Jamie Quinn v. Ron Griffith, et al


OPINION filed : AFFIRMED, the district court s orders denying P&P summary judgment and the other challenged rulings, but REMANDED for clarification or modification of the judgment in regard to the award of compensatory damages; decision not for publication. Danny J. Boggs, Helene N. White (Authoring), Circuit Judges and Jon Phipps McCalla, Chief District Judge for the Western District of Tennessee. [11-1672, 12-1456]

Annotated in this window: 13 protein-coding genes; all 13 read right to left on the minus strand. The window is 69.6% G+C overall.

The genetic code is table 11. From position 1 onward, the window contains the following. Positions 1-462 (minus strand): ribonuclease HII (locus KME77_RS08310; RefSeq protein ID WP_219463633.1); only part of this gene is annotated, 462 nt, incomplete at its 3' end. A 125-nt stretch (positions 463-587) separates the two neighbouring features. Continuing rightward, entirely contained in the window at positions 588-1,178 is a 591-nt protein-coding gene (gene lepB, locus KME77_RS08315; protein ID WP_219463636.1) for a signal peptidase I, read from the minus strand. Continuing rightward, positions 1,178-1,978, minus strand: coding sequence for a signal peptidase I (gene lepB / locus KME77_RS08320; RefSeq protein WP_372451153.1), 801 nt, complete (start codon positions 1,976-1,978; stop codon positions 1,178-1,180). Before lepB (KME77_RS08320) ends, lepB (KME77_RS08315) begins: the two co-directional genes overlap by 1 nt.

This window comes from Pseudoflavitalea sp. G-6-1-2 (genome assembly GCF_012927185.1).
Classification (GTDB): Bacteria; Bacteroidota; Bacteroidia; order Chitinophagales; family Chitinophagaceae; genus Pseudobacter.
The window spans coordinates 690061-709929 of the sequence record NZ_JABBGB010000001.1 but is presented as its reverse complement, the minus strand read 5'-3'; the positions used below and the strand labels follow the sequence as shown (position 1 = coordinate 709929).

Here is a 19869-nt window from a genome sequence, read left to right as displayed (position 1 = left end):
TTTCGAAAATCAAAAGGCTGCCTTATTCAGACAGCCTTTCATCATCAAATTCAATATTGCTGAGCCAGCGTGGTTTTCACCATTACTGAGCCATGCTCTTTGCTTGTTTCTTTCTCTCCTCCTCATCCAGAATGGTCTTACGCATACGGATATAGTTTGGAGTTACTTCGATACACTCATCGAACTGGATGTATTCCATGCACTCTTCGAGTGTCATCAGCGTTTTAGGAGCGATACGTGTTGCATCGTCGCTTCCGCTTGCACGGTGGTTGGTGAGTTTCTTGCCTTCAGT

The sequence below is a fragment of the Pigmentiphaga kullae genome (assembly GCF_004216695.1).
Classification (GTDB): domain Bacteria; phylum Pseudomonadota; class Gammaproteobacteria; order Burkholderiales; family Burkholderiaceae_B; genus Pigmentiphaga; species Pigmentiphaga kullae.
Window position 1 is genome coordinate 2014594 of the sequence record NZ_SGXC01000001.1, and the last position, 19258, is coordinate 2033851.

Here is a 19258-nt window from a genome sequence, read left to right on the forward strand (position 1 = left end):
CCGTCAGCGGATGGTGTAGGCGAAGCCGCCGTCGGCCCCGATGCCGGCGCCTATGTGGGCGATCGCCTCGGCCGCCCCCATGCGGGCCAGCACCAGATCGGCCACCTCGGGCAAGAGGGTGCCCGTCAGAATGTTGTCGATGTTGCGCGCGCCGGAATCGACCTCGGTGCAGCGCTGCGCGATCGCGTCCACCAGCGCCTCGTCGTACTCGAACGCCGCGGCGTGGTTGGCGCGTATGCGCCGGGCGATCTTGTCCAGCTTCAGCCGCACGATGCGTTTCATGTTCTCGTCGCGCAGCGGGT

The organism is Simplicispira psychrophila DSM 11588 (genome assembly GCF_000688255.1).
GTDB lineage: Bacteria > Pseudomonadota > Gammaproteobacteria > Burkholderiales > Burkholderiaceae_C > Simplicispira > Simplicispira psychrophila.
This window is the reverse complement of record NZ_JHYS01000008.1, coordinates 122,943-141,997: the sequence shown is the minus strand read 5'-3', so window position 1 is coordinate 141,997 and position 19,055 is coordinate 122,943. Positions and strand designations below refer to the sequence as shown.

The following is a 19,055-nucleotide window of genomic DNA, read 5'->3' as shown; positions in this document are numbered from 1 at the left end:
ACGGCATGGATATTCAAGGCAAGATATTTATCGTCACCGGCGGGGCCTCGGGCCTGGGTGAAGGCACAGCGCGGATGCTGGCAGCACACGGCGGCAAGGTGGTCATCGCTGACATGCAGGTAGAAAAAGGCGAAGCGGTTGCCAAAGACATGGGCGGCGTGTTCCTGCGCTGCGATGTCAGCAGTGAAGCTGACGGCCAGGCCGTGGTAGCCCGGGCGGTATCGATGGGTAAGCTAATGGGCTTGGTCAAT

Download PDF